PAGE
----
"Traditional food with perfect presentation"Review Rating: Reviewed by KimT
It was some years ago (March 2009 to be precise) that I had sampled the delights of the Alain Ducasse at The Dorchester restaurant so I was keen to see what had been done to The Grill during its recent refurbishment.
I met my companion in the beautiful hotel foyer – and for an early Wednesday evening the place was surprisingly busy although still retaining that sophisticated calm that is indicative of London’s top establishments.
We were shown into the large square Grill. It’s breath-taking in its opulence – a sort of interesting blend of London’s finest traditional establishment meets the Arab world’s most luxurious indulgence. The walls are covered in vertical stripe gold mirrors and intricate patterns (apparently these pivot to provide a different atmosphere during the day), the ceiling has detailed gold-leaf square and other metallic designs and the room is dominated by a striking, hand-blown Murano glass chandelier that my companion described as “Brutti ma Buoni” (roughly translated this means 'ugly but good'). I had to agree. Cue me sharing my cherished memories of the time I spent in the glass-blowing workshops on the island.
To the left is a large bar where you could, conceivably, sit and enjoy a drink on the high stools. But the atmosphere here is rather formal. The other diners included hotel guests, business people, a fair few couples who were clearly on a romantic night out and I am fairly sure that I spotted some young celebrities as they looked rather familiar. One doesn’t stare here though.
The brown leather chairs and linen covered tables against the oak parquet flooring were comparatively plain and elegant by contrast. I liked the tea lights and the gold coloured water glasses. They were the only nod to informal.
We started with a glass of champagne (served in what looked like short Victorian glasses where the bubbles rose up through the stem – very pretty) and we were bought an amuse bouche of salmon rillettes which was smooth, ultra-light and creamy and surprisingly not very fishy. This was served in an interesting bias-cut glass and with water biscuits. We were offered cereal and country bread – both were delicious.
The staff were friendly and super-attentive, as you might expect, although there appeared to be some good natured rivalry between the Irish, the French and the Italians.
The choice of starters had me stumped – so many good things to choose from including gratinated razor clams (£16), lemon sole “goujonnettes and chips” (£27 – I spied this on a nearby table and the chips were wafer-thin stunningly crafted rectangles of potato with square cut-outs and the fish goujons were in a dish on a napkin shaped like a lotus flower) and grilled hand-dived scallops with autumn salad (£19).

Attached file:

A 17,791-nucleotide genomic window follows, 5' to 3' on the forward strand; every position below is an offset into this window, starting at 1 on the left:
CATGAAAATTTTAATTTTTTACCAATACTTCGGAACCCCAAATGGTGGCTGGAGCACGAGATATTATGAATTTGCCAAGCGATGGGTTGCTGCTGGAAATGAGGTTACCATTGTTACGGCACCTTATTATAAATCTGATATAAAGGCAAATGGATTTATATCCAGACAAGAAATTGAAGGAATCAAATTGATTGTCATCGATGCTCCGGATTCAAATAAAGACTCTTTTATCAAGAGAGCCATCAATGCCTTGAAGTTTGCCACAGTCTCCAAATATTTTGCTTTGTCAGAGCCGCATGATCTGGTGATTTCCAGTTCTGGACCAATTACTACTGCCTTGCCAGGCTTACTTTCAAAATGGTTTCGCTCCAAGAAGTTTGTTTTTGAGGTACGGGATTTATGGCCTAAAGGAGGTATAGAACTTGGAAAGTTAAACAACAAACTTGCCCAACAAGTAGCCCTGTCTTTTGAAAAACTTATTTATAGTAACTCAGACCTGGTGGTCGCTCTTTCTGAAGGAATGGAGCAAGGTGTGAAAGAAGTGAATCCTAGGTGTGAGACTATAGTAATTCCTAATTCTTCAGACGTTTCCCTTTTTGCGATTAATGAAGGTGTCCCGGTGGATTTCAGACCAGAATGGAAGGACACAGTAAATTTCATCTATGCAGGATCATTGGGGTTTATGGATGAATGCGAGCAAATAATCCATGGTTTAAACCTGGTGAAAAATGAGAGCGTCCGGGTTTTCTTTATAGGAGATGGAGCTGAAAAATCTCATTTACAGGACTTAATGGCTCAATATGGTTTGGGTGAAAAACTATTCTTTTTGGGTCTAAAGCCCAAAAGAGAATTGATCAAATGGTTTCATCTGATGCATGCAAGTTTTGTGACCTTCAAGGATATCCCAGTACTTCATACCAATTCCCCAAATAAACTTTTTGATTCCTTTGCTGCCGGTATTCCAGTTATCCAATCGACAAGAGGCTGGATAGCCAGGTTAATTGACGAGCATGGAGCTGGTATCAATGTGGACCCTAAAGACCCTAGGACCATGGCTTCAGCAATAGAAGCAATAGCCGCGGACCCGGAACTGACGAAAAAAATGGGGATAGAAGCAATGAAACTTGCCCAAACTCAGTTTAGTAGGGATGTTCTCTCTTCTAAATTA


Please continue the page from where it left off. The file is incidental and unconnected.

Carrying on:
We put ourselves in the hands of the incredibly approachable sommelier to select a glass of wine for us each for our starter and for our main course.
My companion chose the coddled egg, crayfish and herb fricassee (£19). This arrived in a glass pot and had a soup-like consistency into which he poured the contents of a separate container of herbs (one of which was dill) and ate with long curves of toast. He declared it far more sophisticated than he had expected. The wine choice was an oak-aged Chablis (£12) which was crisp and light. Meanwhile, I had chosen the signature blue lobster chowder with mushroom and chives (£17). Now this was a masterpiece – a creamy light froth on the plate containing chunks of firm lobster into which the waiter poured the rich, light brown sea-scented chowder. I don’t think I have ever tasted anything as wonderful before. You absolutely HAVE to try this. I wasn’t as enthusiastic about the creamy Veltliner Schloss Gobelsberg (£15) wine that was served with this although its strength was probably required.
The Sommelier had decided to serve us both with the same wine for our main courses – a 2011 Nuits-Saint-Georges (£17), which was a good choice. My companion declared that his duck foie gras escalope with raw and cooked beetroot (and beetroot leaves) (£28) perfectly cooked. I was amazed at the huge size of my veal chop with mushrooms and cream (£32) which was tender, moist and had a good flavour. Our sides (all £6) of potato puree, spinach and hand cut French fries were all presented in tiny saucepans of their own.
Whilst replete, we could not resist trying the highly-acclaimed souffle (£14). My companion’s chocolate Sao Tome 75% from Alain Ducasse in Paris was indeed splendid – especially the chocolate granita style confection it was served with. But, as with the starters, I had made the superior choice as the Sicilian pistachio which was a wonder to behold in its presentation and astonishing in its flavour. And the salted caramel ice cream that accompanied it was beyond words – incredibly good. Utterly sinful.
Coffee was served with a shiveringly refreshing lemon jelly to clear the palate.
We witnessed a number of the other guests enjoying the sharing dishes – particularly the peppered organic Aberdeen Angus prime rib (£34 per person) which was served at the table from impressive large, traditional domes which provided a theatrical flourish to proceedings.
It was expensive, and especially so as my companion kept pointing out that it was a restaurant in a hotel (I don’t share his disdain) which is why I’ve marked it an 8. Every other aspect of the experience – the incredible décor, the super-attentive service, the exquisite albeit traditional food and its perfect presentation – scores a 10.
KimT reviewed The Grill at The Dorchester on Tue 25 Nov 2014